London Irish 29 Ulster 13: Catt guides Geraghty in demolition of Ulster

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The Irish have it right. Everyone at Twickenham says so, from the Rugby Football Union chief executive, Francis Baron, to the bloke on the gate with his walkie-talkie and his hobnail boots. Even people who fell out of love with Twickenham, like Sir Clive Woodward, point to the provincial structure across the water and covet it on behalf of an English game they believe is dying on its feet. Well, the Irish had it right on Saturday, that's for sure. London Irish, of the much-maligned Guinness Premiership. The Irish who got it wrong were Ulster who, for all the advantages of a sympathetic fixture list and an advanced approach to player welfare, found themselves on the painful end of some marvellous individual performances.

What was more, some of these striking contributions were made by - gasp - young English-qualified players, which flew directly in the face of the theories promoted by those who blame the professional clubs for everything, including Mad Cow Disease and the demise of the Post Office. Steffon Armitage, for instance, did the Exiles proud with his energetic work in the back row. He is 21. Shane Geraghty was even better, to the extent that he can immediately be counted among the medium-term contenders for the England outside-half berth. He is 20, and an absolute diamond.

If Geraghty did one or two things badly, he did dozens of things outstandingly well. Where to start? His side's first try, scored by the equally influential Juan Manuel Leguizamon, is as good a place as any. The youngster had already thrown the most cultured of cut-out passes to free Sailosi Tagicakibau down the left when he committed the front rank of the Ulster defence with a cleverly disguised dart, thereby paving the way for Mike Catt and Seilala Mapusua to slice up the remains with an inspired delivery apiece.

Geraghty's next trick was of a different order altogether - an angled left-footed chip that fell plumb into the path of Catt, who promptly kicked ahead again and claimed his five points at the sticks. When Geraghty then made mincemeat of a fragile Ulster midfield with the simplest of show-and-go tries just past the hour, his work was done for the day. Apart from converting his own score, of course. This he duly did. Indeed, he did not miss a kick all match.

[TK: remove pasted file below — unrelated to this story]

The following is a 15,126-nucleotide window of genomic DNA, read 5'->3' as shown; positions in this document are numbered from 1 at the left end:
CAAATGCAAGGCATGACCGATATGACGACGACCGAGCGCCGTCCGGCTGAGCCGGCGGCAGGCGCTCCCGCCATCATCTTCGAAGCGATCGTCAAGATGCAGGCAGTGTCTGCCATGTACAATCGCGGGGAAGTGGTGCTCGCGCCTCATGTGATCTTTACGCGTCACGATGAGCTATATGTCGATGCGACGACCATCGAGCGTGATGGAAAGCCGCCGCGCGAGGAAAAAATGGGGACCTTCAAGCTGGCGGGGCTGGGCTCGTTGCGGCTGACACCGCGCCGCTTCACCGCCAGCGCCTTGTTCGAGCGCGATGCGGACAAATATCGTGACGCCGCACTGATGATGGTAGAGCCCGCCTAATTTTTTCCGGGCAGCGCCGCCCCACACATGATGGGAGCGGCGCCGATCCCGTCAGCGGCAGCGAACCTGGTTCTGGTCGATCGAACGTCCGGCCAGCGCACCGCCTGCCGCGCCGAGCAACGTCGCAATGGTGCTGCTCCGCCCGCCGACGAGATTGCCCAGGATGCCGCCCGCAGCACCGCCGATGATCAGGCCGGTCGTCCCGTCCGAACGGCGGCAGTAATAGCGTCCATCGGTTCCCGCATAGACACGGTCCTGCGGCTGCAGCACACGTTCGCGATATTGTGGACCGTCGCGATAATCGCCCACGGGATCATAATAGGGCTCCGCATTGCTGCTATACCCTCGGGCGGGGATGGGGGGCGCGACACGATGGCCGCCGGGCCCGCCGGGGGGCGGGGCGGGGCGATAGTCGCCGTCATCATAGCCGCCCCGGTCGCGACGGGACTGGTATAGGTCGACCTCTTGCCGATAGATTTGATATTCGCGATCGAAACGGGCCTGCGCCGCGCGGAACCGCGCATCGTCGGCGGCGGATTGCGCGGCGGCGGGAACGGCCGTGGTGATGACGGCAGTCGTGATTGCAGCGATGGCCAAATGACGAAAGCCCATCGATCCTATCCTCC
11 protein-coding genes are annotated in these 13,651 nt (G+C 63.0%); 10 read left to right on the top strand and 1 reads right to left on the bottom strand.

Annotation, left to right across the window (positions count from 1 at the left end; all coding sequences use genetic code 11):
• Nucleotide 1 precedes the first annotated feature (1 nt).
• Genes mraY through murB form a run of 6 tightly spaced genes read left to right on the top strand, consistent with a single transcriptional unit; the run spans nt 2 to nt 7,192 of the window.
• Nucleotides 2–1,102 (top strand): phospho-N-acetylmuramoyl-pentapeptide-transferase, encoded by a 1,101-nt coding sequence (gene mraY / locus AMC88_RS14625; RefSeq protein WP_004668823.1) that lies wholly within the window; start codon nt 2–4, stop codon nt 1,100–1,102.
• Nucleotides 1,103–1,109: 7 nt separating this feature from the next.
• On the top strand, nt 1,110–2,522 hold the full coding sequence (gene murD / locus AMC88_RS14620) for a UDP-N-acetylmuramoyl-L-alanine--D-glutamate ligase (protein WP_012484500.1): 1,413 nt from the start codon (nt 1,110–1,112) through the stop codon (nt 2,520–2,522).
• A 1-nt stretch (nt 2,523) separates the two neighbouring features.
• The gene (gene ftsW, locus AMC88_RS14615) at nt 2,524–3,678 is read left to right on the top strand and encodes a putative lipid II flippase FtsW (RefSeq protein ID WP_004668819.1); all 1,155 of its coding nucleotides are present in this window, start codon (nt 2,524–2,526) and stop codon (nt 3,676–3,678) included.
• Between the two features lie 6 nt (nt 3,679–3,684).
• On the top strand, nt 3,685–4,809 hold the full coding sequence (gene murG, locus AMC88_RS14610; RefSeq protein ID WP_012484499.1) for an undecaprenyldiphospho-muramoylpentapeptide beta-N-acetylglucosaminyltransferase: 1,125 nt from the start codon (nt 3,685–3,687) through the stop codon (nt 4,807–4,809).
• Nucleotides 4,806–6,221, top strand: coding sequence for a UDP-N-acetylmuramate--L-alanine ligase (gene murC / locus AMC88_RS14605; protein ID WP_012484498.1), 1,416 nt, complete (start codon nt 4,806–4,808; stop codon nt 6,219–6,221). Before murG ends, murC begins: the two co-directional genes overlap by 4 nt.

"Shane is streets ahead of other 20-year-olds - he has a lot of talent, and the work ethic to go with it," said Catt afterwards. The old boy was not so bad himself. He chaperoned Geraghty with great skill, steering him clear of the danger areas while distancing himself sufficiently to allow his partner ample freedom of expression. And when he spied an opportunity to let rip, he did it with meaning. Catt launched the attack of the match from deep in his own 22, taking some heavy artillery in the ribs in releasing Mapusua before hauling himself off the deck for another go in the same movement. Age will eventually wither him, but his enthusiasm is boundless.

Ulster, who had rather fancied this game before kick-off, could make no sense of any of it. London Irish had two outside backs in the sin-bin at one point, yet the visitors failed to make hay in the winter sunshine. They offered neither the invention of a Leinster nor the ruthlessness of a Munster. If they beat London Irish in the return match at Ravenhill on Friday night - and they win in Belfast with the same monotonous regularity as they lose everywhere else - the message from this game will remain unchanged. Ulster are still well short of where they want to be, while London Irish have a realistic chance of recapturing the glories of last season.

London Irish: Tries Leguizamon, Catt, Geraghty, Tagicakibau; Conversions Geraghty 3; Penalty Everitt. Ulster: Try Steinmetz; Conversion Humphreys. Penalties Humphreys 2.

London Irish: D Armitage; J Bishop, S Mapusua, M Catt (capt; G Tiesi, 73), S Tagicakibau; S Geraghty (B Everitt, 73), P Hodgson; N Hatley (M Collins, 47), R Russell (D Coetzee, 47), T Lea'aetoa (F Rautenbach, 60), N Kennedy (J Hudson, 76), R Casey, K Roche (P Murphy, 55), S Armitage, J-M Leguizamon.

Ulster: B Cunningham (M Bartholomeusz, 63); T Bowe, P Steinmetz, P Wallace, A Trimble; D Humphreys, I Boss; B Young (J Fitzpatrick, 60), R Best, S Best (capt), J Harrison, M McCullough (T Barker, 45-56), N Best, K Dawson (N McMillan, 73), R Wilson.

Referee: J Jutge (France).

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